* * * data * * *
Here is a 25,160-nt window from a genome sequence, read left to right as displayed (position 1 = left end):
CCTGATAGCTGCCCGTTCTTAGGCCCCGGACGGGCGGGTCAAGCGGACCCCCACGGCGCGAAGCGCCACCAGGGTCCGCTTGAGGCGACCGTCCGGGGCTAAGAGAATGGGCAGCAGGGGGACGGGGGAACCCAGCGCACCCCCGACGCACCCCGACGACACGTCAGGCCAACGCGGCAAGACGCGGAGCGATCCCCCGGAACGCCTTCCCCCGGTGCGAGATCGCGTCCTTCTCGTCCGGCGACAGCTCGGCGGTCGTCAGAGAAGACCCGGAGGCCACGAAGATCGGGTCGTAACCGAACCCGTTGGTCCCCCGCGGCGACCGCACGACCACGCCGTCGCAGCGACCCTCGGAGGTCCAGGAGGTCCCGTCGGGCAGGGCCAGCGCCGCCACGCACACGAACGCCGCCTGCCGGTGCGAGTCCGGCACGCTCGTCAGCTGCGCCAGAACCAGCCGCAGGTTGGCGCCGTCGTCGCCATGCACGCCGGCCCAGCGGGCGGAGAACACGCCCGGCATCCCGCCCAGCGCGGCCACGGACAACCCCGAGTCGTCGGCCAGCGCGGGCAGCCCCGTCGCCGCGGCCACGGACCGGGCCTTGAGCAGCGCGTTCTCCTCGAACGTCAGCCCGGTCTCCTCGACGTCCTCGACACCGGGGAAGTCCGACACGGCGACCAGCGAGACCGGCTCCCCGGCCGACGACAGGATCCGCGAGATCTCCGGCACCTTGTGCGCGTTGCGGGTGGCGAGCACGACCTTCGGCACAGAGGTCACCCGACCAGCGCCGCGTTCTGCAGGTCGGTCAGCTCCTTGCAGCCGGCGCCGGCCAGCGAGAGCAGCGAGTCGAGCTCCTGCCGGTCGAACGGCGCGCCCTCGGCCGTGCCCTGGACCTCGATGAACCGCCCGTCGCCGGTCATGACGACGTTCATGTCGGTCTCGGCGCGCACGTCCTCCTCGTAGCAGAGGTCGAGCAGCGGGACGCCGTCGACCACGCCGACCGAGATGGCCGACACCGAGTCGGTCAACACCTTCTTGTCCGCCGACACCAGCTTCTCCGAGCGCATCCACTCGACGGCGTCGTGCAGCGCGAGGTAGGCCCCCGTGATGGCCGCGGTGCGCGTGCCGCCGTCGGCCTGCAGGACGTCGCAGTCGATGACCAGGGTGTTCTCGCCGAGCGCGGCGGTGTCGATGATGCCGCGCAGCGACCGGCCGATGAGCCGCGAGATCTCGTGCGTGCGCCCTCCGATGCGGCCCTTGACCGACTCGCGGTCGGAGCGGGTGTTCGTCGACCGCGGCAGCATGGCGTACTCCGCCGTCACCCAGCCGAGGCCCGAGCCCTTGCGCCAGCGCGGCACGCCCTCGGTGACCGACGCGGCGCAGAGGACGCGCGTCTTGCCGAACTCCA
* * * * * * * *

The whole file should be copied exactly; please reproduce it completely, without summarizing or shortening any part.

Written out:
Here is a 25,160-nt window from a genome sequence, read left to right as displayed (position 1 = left end):
CCTGATAGCTGCCCGTTCTTAGGCCCCGGACGGGCGGGTCAAGCGGACCCCCACGGCGCGAAGCGCCACCAGGGTCCGCTTGAGGCGACCGTCCGGGGCTAAGAGAATGGGCAGCAGGGGGACGGGGGAACCCAGCGCACCCCCGACGCACCCCGACGACACGTCAGGCCAACGCGGCAAGACGCGGAGCGATCCCCCGGAACGCCTTCCCCCGGTGCGAGATCGCGTCCTTCTCGTCCGGCGACAGCTCGGCGGTCGTCAGAGAAGACCCGGAGGCCACGAAGATCGGGTCGTAACCGAACCCGTTGGTCCCCCGCGGCGACCGCACGACCACGCCGTCGCAGCGACCCTCGGAGGTCCAGGAGGTCCCGTCGGGCAGGGCCAGCGCCGCCACGCACACGAACGCCGCCTGCCGGTGCGAGTCCGGCACGCTCGTCAGCTGCGCCAGAACCAGCCGCAGGTTGGCGCCGTCGTCGCCATGCACGCCGGCCCAGCGGGCGGAGAACACGCCCGGCATCCCGCCCAGCGCGGCCACGGACAACCCCGAGTCGTCGGCCAGCGCGGGCAGCCCCGTCGCCGCGGCCACGGACCGGGCCTTGAGCAGCGCGTTCTCCTCGAACGTCAGCCCGGTCTCCTCGACGTCCTCGACACCGGGGAAGTCCGACACGGCGACCAGCGAGACCGGCTCCCCGGCCGACGACAGGATCCGCGAGATCTCCGGCACCTTGTGCGCGTTGCGGGTGGCGAGCACGACCTTCGGCACAGAGGTCACCCGACCAGCGCCGCGTTCTGCAGGTCGGTCAGCTCCTTGCAGCCGGCGCCGGCCAGCGAGAGCAGCGAGTCGAGCTCCTGCCGGTCGAACGGCGCGCCCTCGGCCGTGCCCTGGACCTCGATGAACCGCCCGTCGCCGGTCATGACGACGTTCATGTCGGTCTCGGCGCGCACGTCCTCCTCGTAGCAGAGGTCGAGCAGCGGGACGCCGTCGACCACGCCGACCGAGATGGCCGACACCGAGTCGGTCAACACCTTCTTGTCCGCCGACACCAGCTTCTCCGAGCGCATCCACTCGACGGCGTCGTGCAGCGCGAGGTAGGCCCCCGTGATGGCCGCGGTGCGCGTGCCGCCGTCGGCCTGCAGGACGTCGCAGTCGATGACCAGGGTGTTCTCGCCGAGCGCGGCGGTGTCGATGATGCCGCGCAGCGACCGGCCGATGAGCCGCGAGATCTCGTGCGTGCGCCCTCCGATGCGGCCCTTGACCGACTCGCGGTCGGAGCGGGTGTTCGTCGACCGCGGCAGCATGGCGTACTCCGCCGTCACCCAGCCGAGGCCCGAGCCCTTGCGCCAGCGCGGCACGCCCTCGGTGACCGACGCGGCGCAGAGGACGCGCGTCTTGCCGAACTCCA